Anti-US Protests in Japan Show Opposition to Abe's Policies
Recent anti-American protests in Japan are a sign of growing disapproval of Prime Minister Shinzo Abe's military policies.
Last weekend, more than 65,000 people demonstrated on the island of Okinawa. Many Japanese are angry about U.S. military bases there. The anger intensified after a former U.S. Marine was arrested in connection with the death of a local woman in May.
On Sunday, about 7,000 Japanese demonstrated near the parliament building in Tokyo.
The demonstrators called for the removal or reduction of the U.S. military presence in Japan. They also voiced opposition to Shinzo Abe's efforts to expand the security alliance between the two countries. And they oppose his plans to amend Japan's pacifist constitution to increase the power of the military.
Jeff Kingston directs the Asian Studies program at Temple University's Japan campus in Tokyo. He said the mood of the public in Okinawa has gone from "angry to extremely angry."
Kingston told VOA that many Japanese are afraid the country will get involved somehow because of American orders.
Last year, Abe's supporters in parliament passed security legislation that changed 10 existing laws. The legislation gave the military more power to defend Japan's people and interests. As a result, the military can defend allies like the United States.
Opponents argue that Abe's military policies will not make the country safer. They argue that the measures violated Article 9 of the country's constitution. Article 9 rejects the use of offensive force to launch a war or settle international disputes.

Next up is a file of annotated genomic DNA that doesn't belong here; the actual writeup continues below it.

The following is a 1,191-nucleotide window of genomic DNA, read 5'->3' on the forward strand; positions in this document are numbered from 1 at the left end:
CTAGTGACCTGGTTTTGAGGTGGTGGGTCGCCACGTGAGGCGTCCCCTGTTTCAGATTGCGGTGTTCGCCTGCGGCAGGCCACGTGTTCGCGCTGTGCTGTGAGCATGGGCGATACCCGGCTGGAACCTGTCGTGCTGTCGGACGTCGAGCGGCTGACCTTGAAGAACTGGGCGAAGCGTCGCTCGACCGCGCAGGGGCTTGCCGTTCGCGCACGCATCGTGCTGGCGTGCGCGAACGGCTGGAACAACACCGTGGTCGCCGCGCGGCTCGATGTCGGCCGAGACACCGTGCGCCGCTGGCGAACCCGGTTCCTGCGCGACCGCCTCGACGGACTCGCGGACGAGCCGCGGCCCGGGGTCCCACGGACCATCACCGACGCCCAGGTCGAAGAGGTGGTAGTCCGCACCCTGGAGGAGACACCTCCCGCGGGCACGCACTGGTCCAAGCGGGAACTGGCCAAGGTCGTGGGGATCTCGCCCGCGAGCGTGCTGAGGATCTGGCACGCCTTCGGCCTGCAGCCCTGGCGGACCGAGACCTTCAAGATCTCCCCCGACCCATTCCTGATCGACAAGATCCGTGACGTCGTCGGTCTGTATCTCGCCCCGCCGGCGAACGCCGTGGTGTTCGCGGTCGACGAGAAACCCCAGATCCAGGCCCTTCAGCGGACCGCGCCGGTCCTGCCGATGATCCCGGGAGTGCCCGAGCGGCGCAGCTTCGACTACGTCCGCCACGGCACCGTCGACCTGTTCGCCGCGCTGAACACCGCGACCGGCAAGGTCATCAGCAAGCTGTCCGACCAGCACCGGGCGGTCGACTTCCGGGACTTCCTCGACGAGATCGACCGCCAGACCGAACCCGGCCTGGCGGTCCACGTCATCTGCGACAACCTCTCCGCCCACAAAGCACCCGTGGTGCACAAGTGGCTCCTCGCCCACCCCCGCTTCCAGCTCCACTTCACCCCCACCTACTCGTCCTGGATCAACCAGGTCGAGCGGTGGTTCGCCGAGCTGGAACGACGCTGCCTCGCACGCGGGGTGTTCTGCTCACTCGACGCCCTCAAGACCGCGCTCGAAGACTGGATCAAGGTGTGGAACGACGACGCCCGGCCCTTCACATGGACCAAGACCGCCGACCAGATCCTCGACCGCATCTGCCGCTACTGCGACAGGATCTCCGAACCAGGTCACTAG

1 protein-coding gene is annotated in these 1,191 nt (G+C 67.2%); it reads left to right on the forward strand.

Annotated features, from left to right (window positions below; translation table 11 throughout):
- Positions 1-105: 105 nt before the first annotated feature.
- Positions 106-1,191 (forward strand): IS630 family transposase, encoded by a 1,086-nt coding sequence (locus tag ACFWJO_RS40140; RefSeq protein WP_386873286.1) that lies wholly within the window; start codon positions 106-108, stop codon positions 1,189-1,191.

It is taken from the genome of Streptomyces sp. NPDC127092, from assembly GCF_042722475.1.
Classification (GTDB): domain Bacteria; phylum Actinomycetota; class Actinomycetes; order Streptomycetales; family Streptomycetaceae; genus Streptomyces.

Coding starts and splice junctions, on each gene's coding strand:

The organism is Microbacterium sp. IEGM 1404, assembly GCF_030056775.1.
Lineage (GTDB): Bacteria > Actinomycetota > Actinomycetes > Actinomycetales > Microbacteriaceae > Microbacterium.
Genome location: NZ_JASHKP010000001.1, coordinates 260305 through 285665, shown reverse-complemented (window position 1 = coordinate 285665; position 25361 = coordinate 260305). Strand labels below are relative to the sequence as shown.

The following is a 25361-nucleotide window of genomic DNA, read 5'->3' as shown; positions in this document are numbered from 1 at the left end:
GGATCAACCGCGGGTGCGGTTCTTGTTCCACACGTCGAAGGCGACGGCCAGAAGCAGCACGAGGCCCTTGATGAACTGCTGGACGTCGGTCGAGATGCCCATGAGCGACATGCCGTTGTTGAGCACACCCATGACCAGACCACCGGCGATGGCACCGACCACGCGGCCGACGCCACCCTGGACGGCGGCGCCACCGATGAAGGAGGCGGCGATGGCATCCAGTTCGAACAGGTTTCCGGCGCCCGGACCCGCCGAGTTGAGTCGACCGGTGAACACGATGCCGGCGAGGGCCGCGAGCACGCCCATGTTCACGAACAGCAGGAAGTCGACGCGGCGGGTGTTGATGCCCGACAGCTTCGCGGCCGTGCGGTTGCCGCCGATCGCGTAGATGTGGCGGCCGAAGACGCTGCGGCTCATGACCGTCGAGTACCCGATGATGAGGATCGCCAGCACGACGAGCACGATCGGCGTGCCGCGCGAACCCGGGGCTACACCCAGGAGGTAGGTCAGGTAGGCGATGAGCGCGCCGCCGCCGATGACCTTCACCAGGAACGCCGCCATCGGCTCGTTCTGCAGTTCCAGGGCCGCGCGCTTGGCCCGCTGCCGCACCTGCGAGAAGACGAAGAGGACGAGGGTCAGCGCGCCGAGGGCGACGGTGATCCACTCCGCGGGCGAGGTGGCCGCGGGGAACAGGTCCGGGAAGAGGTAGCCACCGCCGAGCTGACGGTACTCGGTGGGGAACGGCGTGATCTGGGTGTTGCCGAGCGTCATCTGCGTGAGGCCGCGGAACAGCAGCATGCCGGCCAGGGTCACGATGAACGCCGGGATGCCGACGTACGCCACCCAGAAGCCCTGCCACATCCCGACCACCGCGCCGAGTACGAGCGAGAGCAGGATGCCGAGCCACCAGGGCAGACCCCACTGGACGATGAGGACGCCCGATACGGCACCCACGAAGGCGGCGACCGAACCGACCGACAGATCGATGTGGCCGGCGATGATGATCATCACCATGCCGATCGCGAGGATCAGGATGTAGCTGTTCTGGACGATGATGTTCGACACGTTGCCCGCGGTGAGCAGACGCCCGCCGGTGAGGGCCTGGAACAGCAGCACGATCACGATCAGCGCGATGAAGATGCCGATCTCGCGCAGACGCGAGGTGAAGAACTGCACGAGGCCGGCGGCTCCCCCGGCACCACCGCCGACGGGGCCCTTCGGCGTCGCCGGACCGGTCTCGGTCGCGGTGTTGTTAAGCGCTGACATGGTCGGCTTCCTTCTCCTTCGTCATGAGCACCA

On Tuesday, Katsuya Okada, leader of the opposition "Democratic Party" promised to fight attempts to change the constitution. "This is something we just cannot accept," he said.
Prime Minister Shinzo Abe and his supporters argue that Japan needs a stronger and less restricted military. He says the country must be ready to deal with aggression from China and North Korea's nuclear activities.
Amending the constitution in Japan requires agreement of two-thirds of both houses of the parliament. Abe said that the future of the military should be put to a national referendum.
Public opinion studies show that more than half of Japan's population is opposed to both the recent security legislation and to amending the country's constitution.
I'm Jonathan Evans.
1.get involved in 介入；卷入
Mary didn't want to get involved in any perplexed relationship with a married man.
2.As a result 结果；最终
Our water supply has diminished as a result of the drought.
3.international disputes 国际争端
We should find peaceful ways of settling international disputes rather than appeal to arms.
4.deal with 处理
We have to be prepared to deal with a range of possible cases.
1.The anger intensified after a former U.S. Marine was arrested in connection with the death of a local woman in May.
in connection with 与...有关
He was in detention in connection with the bribery affair.
The police arrested the men in connection with a bank robbery.
2.The demonstrators called for the removal or reduction of the U.S. military presence in Japan.
called for 呼吁；要求
Our policy called for free trade.
The general assessed the situation and called for reinforcement.
上周参与冲绳岛示威活动的民众超过6.5万人 。许多日本民众对驻冲绳美军基地充满愤怒情绪 。5月份，一名前美国海军陆战队士兵牵涉到当地一名妇女死亡案件而被捕后，民众的反美情绪不断升温 。
示威民众呼吁撤离或减少美国在日本的军事力量 。他们反对安倍晋三加强美日之间食物安全联盟 。此外，他们还反对安倍晋三修改日本和平宪法、增强日本的军事力量 。
杰夫·金士顿（Jeff Kingston）负责坦普尔大学日本东京校区的亚洲研究计划 。他说，冲绳民众的情绪已经从愤怒上升到极端愤怒 。
去年，安倍的支持者们通过了对现行10项法律进行修改的安保法案 。该法案赋予自卫队更多权利以保卫日本国民及日本利益 。最终可以保卫美国等盟友 。
反对者认为，安倍的军事政策并不会让国家更加安全 。他们认为这项条例草案违反了日本的战后宪法第九条 。日本宪法第九条反对使用武力发动战争或解决国际争端 。
周二，反对党民主党领袖冈田克誓言要与任何修改宪法的企图作斗争 。他说，“修改宪法，我们绝对不能接受 。”
安倍晋三及其支持者们认为，日本需要一支更强大、少受限的军队 。他说，日本必须准备好应对朝鲜的核活动 。
修改日本宪法需要获得议会两院三分之二的赞成票 。安倍表示，军队的未来应该由全民公投决定 。